Bravo Zulu  to the Marine Corps Commandant, a highly decorated combat veteran. Instead of blindly following the assurances of those in charge of testing, purchasing and supplying the troops with body armor, he went into the combat zones and tried the gear himself, listened to the troops’ complaints and ordered instant changes regardless of cost in order to better protect his Marines and increase their combat effectiveness.

The military’s procurement chiefs depend on ‘Limited User Evaluations’ (LUE’s) that test gear in a short-term play-like scenario stateside. If no one complains during these limited evaluations, the bureaucrats stamp the gear ‘Approved’ and send it off for use in combat without further question. When troops go into combat for months at a time, problems with their combat/protective gear surface in what are best called Combat User Evaluations that are overlooked, don’t come to light, or are ignored in the short-term artificial LUE trials.

Operation Helmet has tried to get the military to give note to Combat User Evaluations (CUE’s)  regarding troops’ blast/impact protecting helmet pads as reflected in the emails we get almost daily from warriors asking for the top-of-the-line pads Operation Helmet provides (and the Army used to provide, but went for cheaper). So far, no response other than to say there isn’t a problem. Better body armor means more lives saved. Better head armor means better quality of those lives.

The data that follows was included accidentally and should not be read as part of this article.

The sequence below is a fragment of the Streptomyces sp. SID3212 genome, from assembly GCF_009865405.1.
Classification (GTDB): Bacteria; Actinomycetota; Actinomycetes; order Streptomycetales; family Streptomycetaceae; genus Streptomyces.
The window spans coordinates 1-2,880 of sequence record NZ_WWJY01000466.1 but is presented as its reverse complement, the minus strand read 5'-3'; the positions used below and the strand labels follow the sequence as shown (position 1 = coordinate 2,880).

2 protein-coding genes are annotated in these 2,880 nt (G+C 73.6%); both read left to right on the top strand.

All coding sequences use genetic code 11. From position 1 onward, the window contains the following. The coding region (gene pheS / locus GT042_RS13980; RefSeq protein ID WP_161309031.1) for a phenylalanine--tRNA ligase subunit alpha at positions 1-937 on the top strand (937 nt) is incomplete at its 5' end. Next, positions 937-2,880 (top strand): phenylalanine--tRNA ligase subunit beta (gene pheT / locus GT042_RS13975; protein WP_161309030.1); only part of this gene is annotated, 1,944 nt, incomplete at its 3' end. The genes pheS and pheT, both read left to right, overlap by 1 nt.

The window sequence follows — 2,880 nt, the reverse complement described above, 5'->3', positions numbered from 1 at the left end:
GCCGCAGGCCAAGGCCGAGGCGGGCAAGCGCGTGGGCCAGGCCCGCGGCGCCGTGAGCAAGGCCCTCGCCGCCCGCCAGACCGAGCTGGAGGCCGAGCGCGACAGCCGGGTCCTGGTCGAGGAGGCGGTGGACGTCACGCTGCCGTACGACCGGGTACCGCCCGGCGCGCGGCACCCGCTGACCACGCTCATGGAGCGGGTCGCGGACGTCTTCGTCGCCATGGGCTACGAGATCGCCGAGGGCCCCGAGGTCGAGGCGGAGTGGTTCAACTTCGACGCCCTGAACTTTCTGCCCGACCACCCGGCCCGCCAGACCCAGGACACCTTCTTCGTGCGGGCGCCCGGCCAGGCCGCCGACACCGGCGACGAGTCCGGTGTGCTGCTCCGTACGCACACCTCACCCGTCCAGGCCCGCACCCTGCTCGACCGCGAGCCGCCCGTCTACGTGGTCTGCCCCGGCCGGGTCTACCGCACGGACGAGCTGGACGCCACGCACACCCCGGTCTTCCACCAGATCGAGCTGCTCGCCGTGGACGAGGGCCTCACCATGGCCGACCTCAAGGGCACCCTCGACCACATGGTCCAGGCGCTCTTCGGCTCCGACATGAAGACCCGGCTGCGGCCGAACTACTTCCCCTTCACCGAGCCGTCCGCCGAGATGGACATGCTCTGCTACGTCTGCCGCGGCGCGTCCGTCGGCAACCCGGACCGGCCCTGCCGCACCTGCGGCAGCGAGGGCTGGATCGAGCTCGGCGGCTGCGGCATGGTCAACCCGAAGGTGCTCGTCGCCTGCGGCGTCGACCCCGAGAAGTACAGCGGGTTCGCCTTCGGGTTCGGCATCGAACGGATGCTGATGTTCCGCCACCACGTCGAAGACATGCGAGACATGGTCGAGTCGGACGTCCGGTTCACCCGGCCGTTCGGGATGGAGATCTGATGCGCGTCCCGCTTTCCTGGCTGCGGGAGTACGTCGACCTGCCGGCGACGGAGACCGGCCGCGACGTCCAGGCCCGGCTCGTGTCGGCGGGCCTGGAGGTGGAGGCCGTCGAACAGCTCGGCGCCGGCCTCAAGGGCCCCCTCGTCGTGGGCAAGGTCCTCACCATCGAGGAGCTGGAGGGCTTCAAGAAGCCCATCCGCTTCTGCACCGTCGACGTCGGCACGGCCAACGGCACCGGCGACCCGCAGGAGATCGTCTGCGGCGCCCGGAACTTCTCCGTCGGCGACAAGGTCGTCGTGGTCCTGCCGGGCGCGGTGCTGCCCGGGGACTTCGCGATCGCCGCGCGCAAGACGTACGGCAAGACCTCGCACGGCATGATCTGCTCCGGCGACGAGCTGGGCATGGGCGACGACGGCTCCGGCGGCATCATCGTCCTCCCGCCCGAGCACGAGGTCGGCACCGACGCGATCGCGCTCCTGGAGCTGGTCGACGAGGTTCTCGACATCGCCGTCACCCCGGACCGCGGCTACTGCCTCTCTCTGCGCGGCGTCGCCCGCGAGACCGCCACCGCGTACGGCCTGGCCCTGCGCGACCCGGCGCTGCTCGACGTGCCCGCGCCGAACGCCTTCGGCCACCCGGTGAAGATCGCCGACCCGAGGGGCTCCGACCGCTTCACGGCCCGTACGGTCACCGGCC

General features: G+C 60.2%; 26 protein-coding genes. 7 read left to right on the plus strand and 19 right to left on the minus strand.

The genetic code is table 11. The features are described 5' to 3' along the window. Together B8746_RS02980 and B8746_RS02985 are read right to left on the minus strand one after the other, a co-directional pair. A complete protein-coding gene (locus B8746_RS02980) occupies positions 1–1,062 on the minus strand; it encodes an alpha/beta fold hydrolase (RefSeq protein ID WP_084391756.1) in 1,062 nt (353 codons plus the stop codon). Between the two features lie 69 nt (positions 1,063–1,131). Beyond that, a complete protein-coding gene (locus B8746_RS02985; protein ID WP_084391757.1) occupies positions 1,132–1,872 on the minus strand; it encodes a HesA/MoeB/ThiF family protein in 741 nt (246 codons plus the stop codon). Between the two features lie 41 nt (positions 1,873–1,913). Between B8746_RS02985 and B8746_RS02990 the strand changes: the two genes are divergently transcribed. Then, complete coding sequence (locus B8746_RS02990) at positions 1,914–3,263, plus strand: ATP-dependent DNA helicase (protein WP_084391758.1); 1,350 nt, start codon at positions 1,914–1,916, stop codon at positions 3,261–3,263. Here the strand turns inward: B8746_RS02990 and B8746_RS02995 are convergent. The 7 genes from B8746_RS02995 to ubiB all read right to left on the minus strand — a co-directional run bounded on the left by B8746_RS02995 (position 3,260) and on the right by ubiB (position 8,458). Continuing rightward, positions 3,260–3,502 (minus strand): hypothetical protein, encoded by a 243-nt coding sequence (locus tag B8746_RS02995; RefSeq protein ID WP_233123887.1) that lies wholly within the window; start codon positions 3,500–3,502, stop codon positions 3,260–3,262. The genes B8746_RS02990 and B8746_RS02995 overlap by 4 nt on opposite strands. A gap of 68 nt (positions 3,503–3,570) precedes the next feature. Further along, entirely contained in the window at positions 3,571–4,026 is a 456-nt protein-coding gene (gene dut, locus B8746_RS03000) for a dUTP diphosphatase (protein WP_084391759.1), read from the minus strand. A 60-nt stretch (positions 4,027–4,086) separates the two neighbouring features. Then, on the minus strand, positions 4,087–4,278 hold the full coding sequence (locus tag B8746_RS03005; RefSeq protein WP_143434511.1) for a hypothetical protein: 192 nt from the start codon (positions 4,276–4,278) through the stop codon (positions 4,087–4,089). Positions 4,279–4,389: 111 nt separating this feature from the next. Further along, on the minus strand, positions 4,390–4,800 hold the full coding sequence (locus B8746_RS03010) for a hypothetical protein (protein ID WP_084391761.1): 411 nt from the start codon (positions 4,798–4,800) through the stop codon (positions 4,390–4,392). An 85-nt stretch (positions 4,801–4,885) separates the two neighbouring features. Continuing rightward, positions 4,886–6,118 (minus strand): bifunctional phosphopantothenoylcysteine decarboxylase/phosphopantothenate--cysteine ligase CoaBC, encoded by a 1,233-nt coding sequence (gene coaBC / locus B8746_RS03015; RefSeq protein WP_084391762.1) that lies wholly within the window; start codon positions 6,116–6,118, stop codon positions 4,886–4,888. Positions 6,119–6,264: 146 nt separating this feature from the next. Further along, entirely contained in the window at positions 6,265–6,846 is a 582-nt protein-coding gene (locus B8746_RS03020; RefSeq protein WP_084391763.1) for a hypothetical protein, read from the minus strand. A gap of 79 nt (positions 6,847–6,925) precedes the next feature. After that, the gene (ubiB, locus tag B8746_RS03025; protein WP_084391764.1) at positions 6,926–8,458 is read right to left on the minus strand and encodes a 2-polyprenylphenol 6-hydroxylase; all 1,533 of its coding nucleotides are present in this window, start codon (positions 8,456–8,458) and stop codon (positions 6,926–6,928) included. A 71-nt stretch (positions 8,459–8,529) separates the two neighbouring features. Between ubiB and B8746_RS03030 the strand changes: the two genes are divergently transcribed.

To better understand the difference between LUE’s and CUE’s, look at operationhelmet.org. Soldiers, Sailors, Marines and Airmen email us almost daily asking for helmet protective pad replacement sets for their GI pads that have proven dangerous to use in their prolonged combat environments (CUE’s),  but were approved for use by the short-term LUE’s. The GI pads are much too hard, resulting in headaches that detract from mission performance and safety when warriors have to remove their helmets for relief or loosen them to be able to concentrate on their complicated missions and patrols. Helmets only work when worn properly; no one can predict IED’s or ambush.

The troops’ Combat User Evaluations’ reflect combat reality, not the ‘scientific’ but meaningless approach taken by Marine Corps Systems Command and PEO Soldier, both of which assure us they’ve not had ONE complaint from warriors in Iraq and Afghanistan or in post-deployment debriefings about their helmet pad problems. To this we say Hotel Sierra…and I’ll leave it to you to decipher the meaning.